We are in the very center of Congo because we want to know where and how many bonobos remain in this forgotten forest of 50,000 sq km. What threatens them and other large animals like the elephant and the okapi? Our ultimate goal is to bring real protection to some part of the forest between these rivers: the Tshuapa, Lomami and Lualaba (TL2).
The compass sets the direction, the observers follow and porters are last.
Our teams move out across the forest to specific locations, using GPS waypoints to guide them along a map-determined route. They follow a well-tested protocol of field methods to discover the presence and abundance of forest animals. In May and June two teams were doing just that, but Maurice’s circuit, described here, had a special mission.
A view towards Djonga as the team climbed the hills between the Tshuapa and Lomami watersheds.
Maurice was to lead a team to go to the far west of the TL2 zone to where there is a scattering of small communities called Djonga. Why? Because those communities were angry, angry about conservation. We had heard that a group from further west, one professing to work for conservation, had come to Djonga last year and something went wrong, very wrong. We rely on the good will and support of all the villages in this 3-river area. We need the Djonga population to protect the far west flanks of TL2.
The first stage of the trip was the trek from Obenge to the first Djonga village through the blocks of E15, D15 and C16. It took 11 days.
While Maurice’s team explored the Djonga forests, Crispin was put in charge of discussions with the villagers. Here is the first report of their trip to Djonga:
Crispin crossing forest towards Djonga. Although this stream has a white sand substrate it is clear unlike the black water streams in the north.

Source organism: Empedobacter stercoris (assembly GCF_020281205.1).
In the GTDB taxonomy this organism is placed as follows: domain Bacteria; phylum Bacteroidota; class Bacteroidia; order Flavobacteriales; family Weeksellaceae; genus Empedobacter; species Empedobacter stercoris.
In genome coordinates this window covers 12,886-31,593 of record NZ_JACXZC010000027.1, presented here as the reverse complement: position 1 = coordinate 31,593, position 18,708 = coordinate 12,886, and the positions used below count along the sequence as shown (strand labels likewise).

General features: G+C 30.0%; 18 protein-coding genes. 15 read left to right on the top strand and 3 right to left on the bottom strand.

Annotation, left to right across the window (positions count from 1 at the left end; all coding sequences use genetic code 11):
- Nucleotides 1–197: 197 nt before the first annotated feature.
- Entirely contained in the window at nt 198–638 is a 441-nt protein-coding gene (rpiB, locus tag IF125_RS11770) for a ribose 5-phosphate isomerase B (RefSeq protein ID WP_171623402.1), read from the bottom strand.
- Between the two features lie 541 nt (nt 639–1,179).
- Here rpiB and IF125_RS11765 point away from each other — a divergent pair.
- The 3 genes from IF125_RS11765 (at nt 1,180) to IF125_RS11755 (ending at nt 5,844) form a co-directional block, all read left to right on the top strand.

Djonga is a cluster of small settlements surrounding several islands of savanna near the Tshuapa River. It took Maurice, Crispin and their team eleven full days to march across uninhabited forest between Obenge and Djonga. This was a major trek with nothing but GPS guidance, even by the standards of these seasoned TL2 explorers.
A pre-dawn breakfast on one of the eleven days of forest-march to reach the villages at the western edge of TL2
The expedition encountered no people and very little sign of human passage in the crossing to Djonga. During the recent war years, however, army detachments, Mai Mai groups, and various armed men under minimal control crisscrossed this forest. They left their noms-de-guerre and often a date carved on tree trunks.
This graffiti tree is on the approach to Djonga
They also encountered little sign of animals. Tracks or dung of okapi, buffalo and bongo were rare. Was this because they had been hunted out, or because the forest soils were impoverished ? Only monkeys were abundant: including the new species of monkey, Lesula, first found close to Obenge.
Hardly a large mammal but this viper was worth a photo along the trek to Djonga. It’s not usual to see them climbing.
Exhausted the team finally marched out of the forest into the clearing of Bolota the most northeastern of the Djonga villages. They were a strange sight indeed in a community as insular as this! And it felt a bit dangerous considering the last visitors had indeed made themselves unwelcome….
Weary but cautious, Maurice prepares to meet the village elders.